Andrea Zemel

Summer 2000, EXTRA #1

Spring 2015, Web Issue 17

Spring 2014, Web Issue 16

Spring 2013, Web Issue 15

Spring 2012, Web Issue 14

Spring 2010, Web Issue 13

Summer 2009, Web Issue 12

Winter 2008, Extra Issue 11

Spring 2008, Web Issue 10

Spring 2007, Web Issue 9

Spring 2006, Web Issue 8

Summer 2004, Web Issue 7

Winter 2004, Web Issue 6

Summer 2003, EXTRA #2

Spring 2002, Web Issue 5

Winter 2001, Web Issue 4

Summer 2000, EXTRA #1

Summer 1999, Web Issue 3

Spring 1998, Web Issue 2

Spring 1997, Web Issue 1

A multidisciplinary
journal in the
arts and politics



Cover art: Andrea Zemel
               copyright 1995


Founding Editors:
Joe Brennan
Carlo Parcelli

Contributing Editors:
Jim Angelo
Rosalie Gancie
Brad Haas
Cathy Muse
Mark Scroggins

Web Editors:
JR Foley
Nicole Foley
Rosalie Gancie

At an unheralded, yet historic, moment after World War Two, the American Republic was replaced by a National Security State. There thus began a subtle process in government hitherto known only in civil law -- "the exception that swallows the rule." Lawyers use the phrase to describe some anomaly in the law, an exception to a general rule or norm, that becomes so large or so widely used as virtually to nullify the rule itself. This principle had not previously been thought to apply to the requirements of the U.S. Constitution. Slowly but surely, however, "national security" has become such an exception.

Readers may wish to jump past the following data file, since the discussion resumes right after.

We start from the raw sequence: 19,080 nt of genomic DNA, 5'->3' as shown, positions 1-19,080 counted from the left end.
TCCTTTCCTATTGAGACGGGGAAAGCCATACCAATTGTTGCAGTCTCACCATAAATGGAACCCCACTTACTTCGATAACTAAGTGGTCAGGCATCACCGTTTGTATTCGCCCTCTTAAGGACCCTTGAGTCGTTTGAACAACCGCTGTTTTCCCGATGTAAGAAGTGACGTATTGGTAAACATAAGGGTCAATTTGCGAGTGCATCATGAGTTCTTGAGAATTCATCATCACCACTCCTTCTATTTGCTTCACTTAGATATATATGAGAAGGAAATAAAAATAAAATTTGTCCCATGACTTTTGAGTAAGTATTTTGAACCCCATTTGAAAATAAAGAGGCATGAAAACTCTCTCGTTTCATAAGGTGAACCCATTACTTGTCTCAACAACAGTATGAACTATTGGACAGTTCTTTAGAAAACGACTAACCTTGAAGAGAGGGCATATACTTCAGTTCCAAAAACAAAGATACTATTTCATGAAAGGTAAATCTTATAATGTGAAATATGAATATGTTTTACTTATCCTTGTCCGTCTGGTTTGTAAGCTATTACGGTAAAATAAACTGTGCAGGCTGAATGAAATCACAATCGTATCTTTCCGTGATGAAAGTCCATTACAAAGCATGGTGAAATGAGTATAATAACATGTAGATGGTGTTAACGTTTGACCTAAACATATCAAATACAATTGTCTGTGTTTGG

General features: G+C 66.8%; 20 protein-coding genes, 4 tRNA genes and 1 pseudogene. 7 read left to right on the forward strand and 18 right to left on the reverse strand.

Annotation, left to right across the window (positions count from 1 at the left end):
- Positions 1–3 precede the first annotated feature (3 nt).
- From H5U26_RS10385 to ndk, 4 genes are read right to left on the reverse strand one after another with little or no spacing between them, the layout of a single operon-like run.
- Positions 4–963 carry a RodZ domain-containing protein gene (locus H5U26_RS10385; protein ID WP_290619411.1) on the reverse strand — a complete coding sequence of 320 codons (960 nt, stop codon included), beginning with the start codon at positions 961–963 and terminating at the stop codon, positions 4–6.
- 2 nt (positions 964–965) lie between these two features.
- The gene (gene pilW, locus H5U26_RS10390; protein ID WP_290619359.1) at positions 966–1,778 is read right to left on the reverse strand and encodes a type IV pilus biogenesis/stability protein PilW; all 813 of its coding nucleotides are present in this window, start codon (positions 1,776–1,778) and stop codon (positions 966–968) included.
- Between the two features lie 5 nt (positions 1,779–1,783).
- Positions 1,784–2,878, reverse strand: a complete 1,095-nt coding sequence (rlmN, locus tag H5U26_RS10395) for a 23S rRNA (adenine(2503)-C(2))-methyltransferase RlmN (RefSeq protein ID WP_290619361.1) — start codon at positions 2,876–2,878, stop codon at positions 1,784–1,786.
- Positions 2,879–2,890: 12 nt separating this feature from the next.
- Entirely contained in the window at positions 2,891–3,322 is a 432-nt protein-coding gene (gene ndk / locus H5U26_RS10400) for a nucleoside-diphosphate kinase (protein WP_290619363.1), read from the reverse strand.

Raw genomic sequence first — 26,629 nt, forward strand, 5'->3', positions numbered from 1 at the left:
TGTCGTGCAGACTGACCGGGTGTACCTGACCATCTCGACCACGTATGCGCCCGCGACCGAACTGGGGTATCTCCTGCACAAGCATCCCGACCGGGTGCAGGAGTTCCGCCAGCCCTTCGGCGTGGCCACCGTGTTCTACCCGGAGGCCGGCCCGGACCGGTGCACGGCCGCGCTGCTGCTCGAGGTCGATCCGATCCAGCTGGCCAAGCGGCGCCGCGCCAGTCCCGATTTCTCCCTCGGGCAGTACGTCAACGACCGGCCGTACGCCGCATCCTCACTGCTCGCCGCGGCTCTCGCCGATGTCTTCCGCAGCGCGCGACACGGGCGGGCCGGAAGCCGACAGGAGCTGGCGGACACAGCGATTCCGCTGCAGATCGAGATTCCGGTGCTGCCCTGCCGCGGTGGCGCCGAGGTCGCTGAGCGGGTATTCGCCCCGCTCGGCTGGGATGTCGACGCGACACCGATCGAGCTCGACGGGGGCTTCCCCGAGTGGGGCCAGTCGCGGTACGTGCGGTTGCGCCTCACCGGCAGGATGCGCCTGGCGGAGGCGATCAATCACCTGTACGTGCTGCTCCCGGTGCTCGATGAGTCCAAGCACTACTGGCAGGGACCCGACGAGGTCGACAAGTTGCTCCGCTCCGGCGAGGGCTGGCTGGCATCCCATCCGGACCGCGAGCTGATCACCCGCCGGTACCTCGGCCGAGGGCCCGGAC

--William Blum,
Treason: None Dare Call It Nothing

All essays, poetry, fiction, and artwork are copyrighted in the
names of the authors and artists,
to whom all rights revert.



two duino elegies
translations from rilke
alison croggon

treason: none dare call it nothing
william blum

projective verse at 50
jack foley

preston heller

what's love got to do with it? :
child sexual abuse, the Pulitzer Prize, and
to forgive or not to forgive
richard hoffman

glen cameron

buffalo '99 (and counting)
kent johnson

anthony george

brad haas
          "setting stones"

two disquistions
eugene thacker

david alexander

deconstructing the demiurge:
millennial mathematics
carlo parcelli

the old master painter
john lane

EXTRA! Something new from FlashPøint: a portent of things to come...

     That's the 4th issue that's coming -- soon! But in the meantime we have a sampler, a teaser, featuring "Two Duino Elegies" of Rainer Maria Rilke. They are here rendered into English by the award-winning Australian poet, Alison Croggon, whose published books include This is the Stone, The Blue Gate and Navigatio, as well as prose and texts for theatre. This year she was the 2000 Australia Council writer in residence at Pembroke College, Cambridge.

Carlo Parcelli extends into "Millennial Mathematics" the long poem he has been developing in earlier FlashPøints. Joining him and Alison Croggon in this issue is Anthony George, whose considerably shorter poems, grouped as "subversions", play in the FlashPøint spirit with politics as art. He is a Brooklyn school teacher who advocates, in his own words, "the spiritual overthrow of the U.S. government." Contributing Editor Brad Haas, whose "David Jones: the Poet’s Place and the Sleeping Lord" was featured in FlashPøint #2, now contributes two parts ("Trifocal" and "Setting Stones") of a long poem, whose introductory and completing part will join them in the 4th issue this fall.